SINCE WE NOW burn oil faster than we find it, since coal pollutes and the future of nuclear energy is politically clouded, the existence of "energy insecurity" is but refined commom sense.

The two great "oil shocks" of the '70s (following the 1973 Yom Kippur war and the 1978-79 Iranian revolution) measurably depressed the world economy. They brought sluggish growth, rising unemployment, and in some cases (especially as it became rational to substitute labor-intensive for energy-intensive processes) lower productivity.

Yet, like hypertension, the disorder had faint physical symptoms. Between 1974 and 1979, indeed, the "real" price of oil actually fell, reinforcing the illusion that the crisis was illusory -- or, even if real, a temporary disequilibrium to be corrected by letting "market forces" work freely.

It is primarily to emphasize that energy stringency is real and important that this book has been written under Daniel Yergin's guidance and editorship. Unfortunately, few of the contributors write as lucidly as he, so laymen will find quite a bit of high-sulfur prose in need of distillation. But it's all here if you look patiently -- what rising prices and energy insecurity are doing, and might yet do to the world economy.

One major problem, of course, is to persuade those who need persuading (including our current president) that there is a problem.

Yergin writes: "The assumption of unlimited abundance is so deep-seated that even a decade (after the end of U.S. self-sufficiency in oil) the successful Republican candidate was predicting that 'with decontrol, we could be producing enough oil to be self-sufficient in five years.' " How, he did not say.

More serious, however, is the notion that without conservation, energy demand can be contained. Forgetting the Pollyanna-ish prediction of his chief, Reagan's first energy secretary, James Edwards, "declared that oil imports were likely to remain at the same high level -- 5 to 7 million barrels a day throughout the 1980s -- but that federal encouragement of conservation and renewables would no longer be necessary because 'market principles' would suffice."

To the Europeans and Japanese, who import most of their oil, there is a childlike insouciance about the Reagan administration view. Alas, however, it reflects U.S. public sentiment all too well. As recently as March 1979, "68 percent of the American public described the oil crisis as a hoax perpetrated by the oil companies."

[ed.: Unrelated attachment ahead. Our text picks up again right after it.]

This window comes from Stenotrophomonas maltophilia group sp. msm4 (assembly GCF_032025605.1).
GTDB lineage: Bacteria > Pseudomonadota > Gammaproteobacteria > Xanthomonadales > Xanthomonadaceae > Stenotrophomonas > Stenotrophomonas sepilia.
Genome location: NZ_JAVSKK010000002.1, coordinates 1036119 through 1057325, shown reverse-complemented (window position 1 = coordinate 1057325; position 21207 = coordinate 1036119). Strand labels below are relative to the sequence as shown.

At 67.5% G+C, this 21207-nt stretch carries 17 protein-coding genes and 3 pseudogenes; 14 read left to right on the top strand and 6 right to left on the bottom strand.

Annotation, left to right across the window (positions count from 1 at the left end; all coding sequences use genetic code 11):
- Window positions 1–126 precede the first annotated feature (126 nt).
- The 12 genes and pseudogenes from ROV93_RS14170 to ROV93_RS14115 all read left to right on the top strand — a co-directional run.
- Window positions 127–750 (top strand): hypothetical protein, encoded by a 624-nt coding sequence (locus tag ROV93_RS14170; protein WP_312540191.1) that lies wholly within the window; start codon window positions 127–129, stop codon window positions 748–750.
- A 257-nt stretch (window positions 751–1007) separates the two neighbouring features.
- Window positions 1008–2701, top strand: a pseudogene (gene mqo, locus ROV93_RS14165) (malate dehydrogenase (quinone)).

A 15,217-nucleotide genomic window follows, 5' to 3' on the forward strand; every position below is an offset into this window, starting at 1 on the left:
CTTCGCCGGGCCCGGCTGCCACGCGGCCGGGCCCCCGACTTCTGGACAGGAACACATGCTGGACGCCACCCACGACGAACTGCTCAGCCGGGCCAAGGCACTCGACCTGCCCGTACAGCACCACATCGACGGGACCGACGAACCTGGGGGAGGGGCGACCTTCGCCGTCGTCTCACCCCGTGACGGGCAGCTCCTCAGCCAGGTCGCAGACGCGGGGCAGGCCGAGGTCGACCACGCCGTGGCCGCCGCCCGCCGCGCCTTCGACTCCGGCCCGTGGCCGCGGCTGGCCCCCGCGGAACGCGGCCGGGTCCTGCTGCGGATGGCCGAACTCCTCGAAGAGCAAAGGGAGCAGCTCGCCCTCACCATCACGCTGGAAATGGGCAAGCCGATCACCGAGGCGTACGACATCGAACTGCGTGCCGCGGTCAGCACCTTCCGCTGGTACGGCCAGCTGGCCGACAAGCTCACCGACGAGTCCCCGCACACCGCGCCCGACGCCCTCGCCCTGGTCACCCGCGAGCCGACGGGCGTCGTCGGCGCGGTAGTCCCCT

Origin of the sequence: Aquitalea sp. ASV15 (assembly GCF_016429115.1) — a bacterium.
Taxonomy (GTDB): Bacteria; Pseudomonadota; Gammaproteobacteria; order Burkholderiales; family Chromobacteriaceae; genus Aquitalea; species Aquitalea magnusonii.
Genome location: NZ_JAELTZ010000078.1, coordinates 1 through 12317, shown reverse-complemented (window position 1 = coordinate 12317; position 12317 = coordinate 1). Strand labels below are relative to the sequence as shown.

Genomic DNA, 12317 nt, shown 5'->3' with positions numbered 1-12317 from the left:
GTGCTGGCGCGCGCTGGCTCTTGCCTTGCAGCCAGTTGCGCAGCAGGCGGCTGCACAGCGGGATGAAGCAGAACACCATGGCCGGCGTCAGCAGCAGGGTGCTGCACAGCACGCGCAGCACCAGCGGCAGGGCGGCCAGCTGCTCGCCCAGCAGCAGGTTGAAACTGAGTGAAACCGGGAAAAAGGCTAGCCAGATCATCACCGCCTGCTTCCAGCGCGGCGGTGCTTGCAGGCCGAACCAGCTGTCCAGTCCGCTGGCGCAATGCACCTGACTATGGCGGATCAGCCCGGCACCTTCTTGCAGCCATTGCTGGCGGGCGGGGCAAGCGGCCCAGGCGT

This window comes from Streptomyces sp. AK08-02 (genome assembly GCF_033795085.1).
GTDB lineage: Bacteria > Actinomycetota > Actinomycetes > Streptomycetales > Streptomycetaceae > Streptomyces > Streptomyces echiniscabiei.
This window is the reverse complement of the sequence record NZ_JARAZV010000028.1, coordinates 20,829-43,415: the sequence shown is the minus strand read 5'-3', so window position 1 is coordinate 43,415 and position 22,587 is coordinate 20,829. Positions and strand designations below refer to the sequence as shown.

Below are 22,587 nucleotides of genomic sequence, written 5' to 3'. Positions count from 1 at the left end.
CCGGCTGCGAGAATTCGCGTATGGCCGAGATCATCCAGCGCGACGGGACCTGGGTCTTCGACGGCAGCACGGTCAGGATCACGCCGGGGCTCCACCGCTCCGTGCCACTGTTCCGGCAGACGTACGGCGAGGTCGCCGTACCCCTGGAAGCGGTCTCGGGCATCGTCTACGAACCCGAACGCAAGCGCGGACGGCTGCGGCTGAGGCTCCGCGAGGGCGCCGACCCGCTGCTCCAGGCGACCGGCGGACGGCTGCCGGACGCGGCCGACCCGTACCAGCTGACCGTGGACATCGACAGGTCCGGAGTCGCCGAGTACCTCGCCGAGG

Even the Detroit auto makers, who should be better informed about what the oil market is doing to consumer demand, "would have been in even worse shape," writes Yergin, "were it not for government policy -- the fuel efficiency standards of the Energy Policy and Conservation Act of 1975 . . . (which) were generally opposed by the auto industry."

Even when the reality has been accepted -- or if and when it is -- there remains the task of accurate analysis and prognosis. In energy use, it seems, "obvious" conclusions are rarely obvious. As Ian Smart notes in a compelling essay on "Energy and the Power of Nations," "the value of a secure supply is inevitably circumstantial." In Britain, in 1973-74, a coal strike hurt the economy more than reductions in the flow of Arab oil, while in the Netherlands an abundance of domestically-produced natural gas pumped income into consumption -- "the Dutch disease." Latterly, North Sea oil has strengthened the pound sterling, thereby cheapening imports to Britain, making British exports more expensive, and thus exacerbating unemployment.

So the process of "adjustment" which is touted in this book as the most desirable way to cope with energy stringency is not easy; nor do strategies of adjustment present themselves without complications and trade-offs.

For purposes of world "adjustment," Yergin and the others say, the optimum climate would be a reasonably stable world energy supply growing, modestly, at about two percent per year, with no sudden shocks or political upheavals to bring abrupt scarcities or wild price spirals. But optimum conditions are by no means certain, considering the political volatility of the Gulf region. Even if conditions are tranquil, the management of the vast flows of wealth among sellers and purchasers of energy (especially when purchasers are the poor nations of the earth) is a separate challenge in itself.

The great worry is that scarcity will stir up bloody-mindedness and protectionism when co-operation and planning are needed. We are, fortunately, past the day when OPEC countries (the more reasonable ones, anyway) imagined it feasible to extort indefinite unilateral advantage from oil prices.

"Stagnation and unemployment and depression," writes Yergin, "sorely tested democratic systems in the years between World War I and World War II. The disaffected turned to political idols on the right and the left, and in some countries democracy gave way to dictatorship, and dictatorships turned to war. The ultimate toll was measured in tens of millions of deaths and in the endless stretch of devastated landscape."

A measured pessimism about the capacity of the world to fail the present challenge is, remembering Yergin's bleak words above, never misplaced. But the tone of this book, while sober, is not despairing. We are learning, if too slowly, to cope -- the U.S. has recently raised its energy efficiency (per unit of GNP) by 17 per cent. And two imponderable variables -- inspired leadership and technological ingenuity -- offer additional possibilities. It is no doubt prudent as the authors of this book suggest, to plan on stringency as the abiding condition, unrelieved by great political vision or invention. But it does no harm to hope, meanwhile, that the latter will somehow turn up.